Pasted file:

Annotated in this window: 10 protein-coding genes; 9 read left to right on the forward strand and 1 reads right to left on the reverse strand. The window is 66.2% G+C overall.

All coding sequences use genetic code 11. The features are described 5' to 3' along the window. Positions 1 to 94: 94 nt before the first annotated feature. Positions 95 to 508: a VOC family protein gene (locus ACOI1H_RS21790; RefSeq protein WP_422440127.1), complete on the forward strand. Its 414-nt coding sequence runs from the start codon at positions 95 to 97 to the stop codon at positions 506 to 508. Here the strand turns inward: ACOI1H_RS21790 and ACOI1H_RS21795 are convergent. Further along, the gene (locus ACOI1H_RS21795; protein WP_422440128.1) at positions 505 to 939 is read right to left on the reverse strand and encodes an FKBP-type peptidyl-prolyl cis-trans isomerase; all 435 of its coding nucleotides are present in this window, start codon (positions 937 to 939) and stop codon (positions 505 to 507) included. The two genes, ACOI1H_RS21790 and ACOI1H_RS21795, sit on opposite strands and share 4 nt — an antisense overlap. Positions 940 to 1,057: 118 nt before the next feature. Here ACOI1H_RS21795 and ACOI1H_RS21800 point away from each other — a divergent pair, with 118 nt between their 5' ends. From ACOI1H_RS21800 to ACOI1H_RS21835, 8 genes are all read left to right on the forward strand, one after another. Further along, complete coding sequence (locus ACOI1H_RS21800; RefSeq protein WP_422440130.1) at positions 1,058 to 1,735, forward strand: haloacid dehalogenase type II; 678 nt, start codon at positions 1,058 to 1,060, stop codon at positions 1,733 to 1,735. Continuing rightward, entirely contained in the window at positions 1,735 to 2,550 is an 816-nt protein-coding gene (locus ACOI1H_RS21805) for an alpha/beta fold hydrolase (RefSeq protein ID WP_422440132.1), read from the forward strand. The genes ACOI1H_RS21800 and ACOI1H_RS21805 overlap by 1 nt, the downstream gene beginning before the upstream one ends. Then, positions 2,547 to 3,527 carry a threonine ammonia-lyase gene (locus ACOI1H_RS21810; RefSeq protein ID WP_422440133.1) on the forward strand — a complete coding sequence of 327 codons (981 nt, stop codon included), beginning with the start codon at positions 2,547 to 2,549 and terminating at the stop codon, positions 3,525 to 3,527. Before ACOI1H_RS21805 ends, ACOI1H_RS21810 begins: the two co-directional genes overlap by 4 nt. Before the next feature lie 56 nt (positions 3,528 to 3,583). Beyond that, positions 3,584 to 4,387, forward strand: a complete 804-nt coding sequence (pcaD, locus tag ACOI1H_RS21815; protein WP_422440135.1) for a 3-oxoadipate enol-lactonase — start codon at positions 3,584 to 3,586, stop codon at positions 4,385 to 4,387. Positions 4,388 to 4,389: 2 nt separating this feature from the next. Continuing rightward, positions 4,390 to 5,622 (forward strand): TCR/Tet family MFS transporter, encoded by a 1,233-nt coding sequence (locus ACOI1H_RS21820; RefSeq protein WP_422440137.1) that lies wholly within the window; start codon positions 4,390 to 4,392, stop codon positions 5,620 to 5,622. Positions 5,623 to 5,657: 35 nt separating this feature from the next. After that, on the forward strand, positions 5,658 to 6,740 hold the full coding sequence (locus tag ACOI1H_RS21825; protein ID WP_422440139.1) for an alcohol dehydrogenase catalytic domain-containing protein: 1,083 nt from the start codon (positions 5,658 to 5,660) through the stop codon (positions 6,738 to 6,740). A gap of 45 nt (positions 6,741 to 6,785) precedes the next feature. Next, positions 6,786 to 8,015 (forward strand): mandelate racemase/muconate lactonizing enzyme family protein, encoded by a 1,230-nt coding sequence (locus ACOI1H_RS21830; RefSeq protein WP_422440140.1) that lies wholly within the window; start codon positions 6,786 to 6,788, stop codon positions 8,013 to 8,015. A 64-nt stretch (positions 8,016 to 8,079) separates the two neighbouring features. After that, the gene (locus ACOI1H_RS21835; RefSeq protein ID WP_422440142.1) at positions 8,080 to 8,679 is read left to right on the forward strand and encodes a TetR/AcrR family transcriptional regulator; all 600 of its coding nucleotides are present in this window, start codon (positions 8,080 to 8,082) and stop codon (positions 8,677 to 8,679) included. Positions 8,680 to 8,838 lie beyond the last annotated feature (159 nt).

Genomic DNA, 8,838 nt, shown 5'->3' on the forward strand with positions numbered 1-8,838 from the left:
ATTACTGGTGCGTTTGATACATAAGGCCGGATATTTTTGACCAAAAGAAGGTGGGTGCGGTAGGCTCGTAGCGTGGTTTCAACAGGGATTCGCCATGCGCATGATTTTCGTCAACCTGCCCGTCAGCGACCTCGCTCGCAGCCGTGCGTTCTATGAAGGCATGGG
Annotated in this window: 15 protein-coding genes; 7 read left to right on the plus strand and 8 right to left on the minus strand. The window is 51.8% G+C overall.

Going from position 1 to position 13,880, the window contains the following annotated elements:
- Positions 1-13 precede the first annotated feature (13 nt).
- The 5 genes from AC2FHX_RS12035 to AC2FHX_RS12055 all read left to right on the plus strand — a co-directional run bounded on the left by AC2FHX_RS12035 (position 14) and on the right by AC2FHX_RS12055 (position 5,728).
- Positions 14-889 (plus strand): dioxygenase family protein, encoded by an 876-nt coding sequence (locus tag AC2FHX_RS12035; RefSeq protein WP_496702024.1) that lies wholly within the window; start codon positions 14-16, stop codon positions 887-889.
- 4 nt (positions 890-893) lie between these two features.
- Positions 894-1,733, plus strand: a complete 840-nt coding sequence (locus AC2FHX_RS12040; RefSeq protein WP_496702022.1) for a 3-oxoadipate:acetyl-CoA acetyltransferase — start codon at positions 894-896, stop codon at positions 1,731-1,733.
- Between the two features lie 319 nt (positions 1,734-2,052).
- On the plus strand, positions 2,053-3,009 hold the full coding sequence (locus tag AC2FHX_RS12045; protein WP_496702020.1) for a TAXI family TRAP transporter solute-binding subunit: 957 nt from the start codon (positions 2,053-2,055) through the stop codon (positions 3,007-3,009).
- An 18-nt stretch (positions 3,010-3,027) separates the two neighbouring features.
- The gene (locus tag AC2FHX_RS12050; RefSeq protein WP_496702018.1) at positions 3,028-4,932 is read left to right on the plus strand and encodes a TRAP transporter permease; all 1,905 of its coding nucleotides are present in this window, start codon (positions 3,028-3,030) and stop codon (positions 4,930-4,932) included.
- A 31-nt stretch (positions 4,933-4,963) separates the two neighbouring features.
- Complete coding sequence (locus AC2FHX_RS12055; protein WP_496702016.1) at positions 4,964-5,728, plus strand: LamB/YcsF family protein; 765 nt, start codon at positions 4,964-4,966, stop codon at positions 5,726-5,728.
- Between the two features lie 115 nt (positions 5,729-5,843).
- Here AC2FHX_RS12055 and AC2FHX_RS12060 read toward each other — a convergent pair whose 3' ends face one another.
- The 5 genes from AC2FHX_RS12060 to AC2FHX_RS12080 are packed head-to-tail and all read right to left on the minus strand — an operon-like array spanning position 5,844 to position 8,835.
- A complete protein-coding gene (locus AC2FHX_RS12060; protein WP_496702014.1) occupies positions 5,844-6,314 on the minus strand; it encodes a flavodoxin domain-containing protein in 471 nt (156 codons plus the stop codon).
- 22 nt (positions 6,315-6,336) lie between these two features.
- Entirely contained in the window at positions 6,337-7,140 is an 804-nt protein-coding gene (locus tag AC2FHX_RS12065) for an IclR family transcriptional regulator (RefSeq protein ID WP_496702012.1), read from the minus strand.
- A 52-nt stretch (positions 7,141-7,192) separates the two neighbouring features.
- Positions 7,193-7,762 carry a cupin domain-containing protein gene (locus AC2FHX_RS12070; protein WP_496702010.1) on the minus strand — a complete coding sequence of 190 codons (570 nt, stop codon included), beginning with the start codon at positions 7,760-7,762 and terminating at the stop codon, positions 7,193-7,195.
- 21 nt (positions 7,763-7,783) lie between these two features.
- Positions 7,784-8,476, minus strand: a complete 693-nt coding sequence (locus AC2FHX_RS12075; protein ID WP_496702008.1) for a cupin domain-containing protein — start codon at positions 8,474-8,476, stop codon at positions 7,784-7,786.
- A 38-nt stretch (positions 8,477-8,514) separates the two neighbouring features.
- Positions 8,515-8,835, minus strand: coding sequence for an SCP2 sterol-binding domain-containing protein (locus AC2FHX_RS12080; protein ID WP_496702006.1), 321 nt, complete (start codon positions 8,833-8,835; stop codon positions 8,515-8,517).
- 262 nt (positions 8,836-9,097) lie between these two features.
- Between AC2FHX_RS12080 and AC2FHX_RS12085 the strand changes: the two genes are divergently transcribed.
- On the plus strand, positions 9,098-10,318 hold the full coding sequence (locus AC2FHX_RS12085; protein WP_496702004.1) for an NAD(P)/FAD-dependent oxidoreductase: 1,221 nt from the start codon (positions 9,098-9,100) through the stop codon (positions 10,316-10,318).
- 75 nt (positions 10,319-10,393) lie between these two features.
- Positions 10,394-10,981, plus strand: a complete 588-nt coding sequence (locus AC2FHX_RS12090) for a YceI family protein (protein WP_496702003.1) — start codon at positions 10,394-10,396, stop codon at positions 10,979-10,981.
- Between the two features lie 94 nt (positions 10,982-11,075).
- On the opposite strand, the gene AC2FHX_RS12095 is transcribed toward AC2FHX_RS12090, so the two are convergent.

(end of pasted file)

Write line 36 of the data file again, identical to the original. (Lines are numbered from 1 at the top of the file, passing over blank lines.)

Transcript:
- On the opposite strand, the gene AC2FHX_RS12095 is transcribed toward AC2FHX_RS12090, so the two are convergent.